Make notes about meetings and any other interaction with these people. You might meet them at an industry event and they mention an opportunity or an issue.

They are all people, individuals with a life outside work. When you learn things about their family or their interests make notes in your yardage book. The next time you meet you can ask how their daughter did in the dance competition she was entering or how the family vacation to Niagara Falls went. These will not guarantee you get the listing but they will always increase your chances.

You will meet a lot of these key decision makers on your journey. Some will come and go and some will come back. When you have a solid business relationship with a person and they change jobs or go to another retailer this can open opportunities. It can be years down the road but when they are back in your world you can pull out that yardage book and pick up where you left off.

Other influencers

Retailers can be large complex organizations. There will be opportunities to interact with people in different departments such as:

  • Operations
  • Food safety
  • IT/EDI
  • Distribution
  • Public Relations
  • Marketing and Advertising

You should make notes in your yardage book about all of these people you interact with. I can’t tell you how much time I have wasted looking for a person’s name when I interacted with them 3 years ago. I am searching back through emails and folders trying to find them. You will probably work with them on a project for a short period of time so it is easy to be forgotten.

If you have them in your yardage book you can refer back and hit the ground running. It is possible these people change jobs too. You might find them at a different customer which can be beneficial. If they know your products and your business, it can help. You will be ahead of the game when you have some notes regarding your last interaction.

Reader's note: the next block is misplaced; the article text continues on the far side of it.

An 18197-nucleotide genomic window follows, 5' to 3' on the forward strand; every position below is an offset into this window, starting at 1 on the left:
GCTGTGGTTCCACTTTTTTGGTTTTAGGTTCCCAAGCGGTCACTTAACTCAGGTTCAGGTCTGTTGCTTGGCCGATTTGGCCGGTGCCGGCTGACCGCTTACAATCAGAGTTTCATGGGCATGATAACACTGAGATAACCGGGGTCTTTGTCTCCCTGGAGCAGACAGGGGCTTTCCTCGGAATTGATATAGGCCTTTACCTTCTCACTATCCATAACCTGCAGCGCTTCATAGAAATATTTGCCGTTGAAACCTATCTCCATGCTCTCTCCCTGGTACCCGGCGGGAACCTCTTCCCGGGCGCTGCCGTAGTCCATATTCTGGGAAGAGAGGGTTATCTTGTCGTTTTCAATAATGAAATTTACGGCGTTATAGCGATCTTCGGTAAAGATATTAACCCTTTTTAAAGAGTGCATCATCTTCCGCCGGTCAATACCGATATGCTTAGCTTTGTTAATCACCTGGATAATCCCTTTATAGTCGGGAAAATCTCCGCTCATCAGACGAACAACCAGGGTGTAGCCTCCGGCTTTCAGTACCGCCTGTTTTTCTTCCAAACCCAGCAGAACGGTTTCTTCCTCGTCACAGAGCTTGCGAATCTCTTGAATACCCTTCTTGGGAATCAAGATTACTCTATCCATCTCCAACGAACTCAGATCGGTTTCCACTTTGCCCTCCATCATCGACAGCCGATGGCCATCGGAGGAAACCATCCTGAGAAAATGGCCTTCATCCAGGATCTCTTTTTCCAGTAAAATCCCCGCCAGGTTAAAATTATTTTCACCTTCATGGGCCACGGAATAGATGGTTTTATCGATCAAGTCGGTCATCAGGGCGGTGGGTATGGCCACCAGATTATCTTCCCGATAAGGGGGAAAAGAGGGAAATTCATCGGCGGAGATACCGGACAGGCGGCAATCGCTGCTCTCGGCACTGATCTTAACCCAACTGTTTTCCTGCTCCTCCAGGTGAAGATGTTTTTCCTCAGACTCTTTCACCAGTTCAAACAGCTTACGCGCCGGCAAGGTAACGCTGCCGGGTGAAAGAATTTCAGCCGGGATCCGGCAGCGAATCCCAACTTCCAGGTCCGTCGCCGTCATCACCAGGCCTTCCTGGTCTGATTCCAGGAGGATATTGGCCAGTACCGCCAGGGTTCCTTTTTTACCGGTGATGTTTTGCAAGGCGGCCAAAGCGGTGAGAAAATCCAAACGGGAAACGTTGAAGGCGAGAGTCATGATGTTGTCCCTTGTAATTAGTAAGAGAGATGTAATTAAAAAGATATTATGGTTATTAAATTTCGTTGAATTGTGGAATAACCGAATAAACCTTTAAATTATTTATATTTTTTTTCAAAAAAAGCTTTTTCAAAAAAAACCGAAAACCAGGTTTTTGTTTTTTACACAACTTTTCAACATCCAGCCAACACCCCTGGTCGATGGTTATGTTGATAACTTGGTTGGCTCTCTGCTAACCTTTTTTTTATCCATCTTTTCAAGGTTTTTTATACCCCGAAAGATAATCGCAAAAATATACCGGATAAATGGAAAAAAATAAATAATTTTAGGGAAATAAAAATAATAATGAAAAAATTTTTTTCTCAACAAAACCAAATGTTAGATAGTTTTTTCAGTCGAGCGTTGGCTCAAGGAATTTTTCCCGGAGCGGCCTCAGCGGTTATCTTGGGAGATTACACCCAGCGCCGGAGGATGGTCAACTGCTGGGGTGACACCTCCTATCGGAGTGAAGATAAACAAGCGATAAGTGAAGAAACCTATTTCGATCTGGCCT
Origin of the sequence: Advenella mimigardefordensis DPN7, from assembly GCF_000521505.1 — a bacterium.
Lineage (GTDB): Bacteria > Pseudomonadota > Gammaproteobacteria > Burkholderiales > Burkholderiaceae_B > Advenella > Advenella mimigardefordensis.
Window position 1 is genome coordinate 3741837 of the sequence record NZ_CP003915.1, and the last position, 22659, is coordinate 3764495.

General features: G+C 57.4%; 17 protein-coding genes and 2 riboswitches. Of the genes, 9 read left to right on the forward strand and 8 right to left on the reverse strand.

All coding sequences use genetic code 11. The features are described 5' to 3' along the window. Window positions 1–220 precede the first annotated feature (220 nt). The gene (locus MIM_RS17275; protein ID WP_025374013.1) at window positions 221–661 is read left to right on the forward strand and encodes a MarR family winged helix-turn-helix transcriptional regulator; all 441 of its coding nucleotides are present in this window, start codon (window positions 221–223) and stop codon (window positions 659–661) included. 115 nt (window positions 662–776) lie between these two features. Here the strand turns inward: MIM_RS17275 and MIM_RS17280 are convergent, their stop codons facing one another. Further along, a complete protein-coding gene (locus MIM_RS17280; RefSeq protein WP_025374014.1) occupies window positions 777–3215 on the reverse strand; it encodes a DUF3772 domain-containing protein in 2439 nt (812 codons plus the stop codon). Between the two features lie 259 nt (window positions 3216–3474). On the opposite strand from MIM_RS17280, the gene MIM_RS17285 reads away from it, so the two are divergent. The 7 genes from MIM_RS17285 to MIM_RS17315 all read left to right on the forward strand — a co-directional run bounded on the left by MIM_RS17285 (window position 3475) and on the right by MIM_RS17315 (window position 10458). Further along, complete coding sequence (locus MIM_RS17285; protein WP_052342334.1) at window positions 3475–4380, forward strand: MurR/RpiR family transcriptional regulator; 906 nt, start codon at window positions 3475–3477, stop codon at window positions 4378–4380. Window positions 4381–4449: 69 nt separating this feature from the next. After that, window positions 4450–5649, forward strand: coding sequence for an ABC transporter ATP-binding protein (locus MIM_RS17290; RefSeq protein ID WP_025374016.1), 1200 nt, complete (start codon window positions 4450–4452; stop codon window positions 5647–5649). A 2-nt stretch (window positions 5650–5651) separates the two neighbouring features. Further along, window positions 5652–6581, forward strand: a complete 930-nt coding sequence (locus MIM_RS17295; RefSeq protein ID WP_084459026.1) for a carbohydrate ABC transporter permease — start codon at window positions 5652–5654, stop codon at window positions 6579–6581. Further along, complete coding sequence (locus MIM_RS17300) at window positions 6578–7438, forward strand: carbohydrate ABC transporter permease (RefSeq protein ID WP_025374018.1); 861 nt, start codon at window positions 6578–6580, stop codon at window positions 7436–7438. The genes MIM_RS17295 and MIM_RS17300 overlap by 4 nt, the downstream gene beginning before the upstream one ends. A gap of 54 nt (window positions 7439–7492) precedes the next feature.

It takes time to keep a yardage book for each of your customers, but it will also pay a lot of dividends. I think the golf pros see it as a sense of security as well, it helps them with confidence. Most of them have played these courses before, but they still check that book every shot. It is a routine for them. Before you visit every customer, this can be part of your routine. Check the yardage book to ensure your approach is right and that you have included some points that will keep improving the relationships. This should put you in a more confident position before your meetings.

Golf is not for everyone, but we can always learn things from the best. If the best golfers in the world have a yardage book to help them deliver the best score you should consider it for your food and beverage business.


SKUFood Recipes for Success Podcast

The response to our SKUFood Recipe for Success podcast has been great. We want to thank everyone who has been with us as a guest. So many interesting conversations about our industry. We had a great comment on Linked in this week about our discussion with Eric Biddiscombe from Algoma Orchards. In my reply I said we could have had a marathon podcast-so many things to talk about! If you haven’t heard Eric’s perspective, you can listen here.

Restrictive covenants are in the news

The major retailers have been blamed for food inflation. Our perspective is we should be looking at the entire value chain, including the retailers. First, is Canada higher than our major trading partners and second, if we are then where is it happening in the value chain?

Lack of competition in retail is one factor being communicated from Ottawa. No doubt, competition is good and always forces everyone in the market to get better.

Restrictive covenants are common in many sectors including food retail. If a retailer is making the commitment to invest millions in a location, they use their leverage with the landlord to include clauses in their lease that restrict the landlord from signing leases with competing retailers in the development. If you are Loblaw and you plan to invest tens of millions of dollars in a new store and plan to drive traffic to the development, you will do everything you can to prevent a Walmart from opening in the same parking lot.

There could be changes considered that would prevent retailers from blocking smaller independents or department specific like butchers, from the development. We always need competition, but we also need strong sustainable retailers to ensure we have food when and where we need it.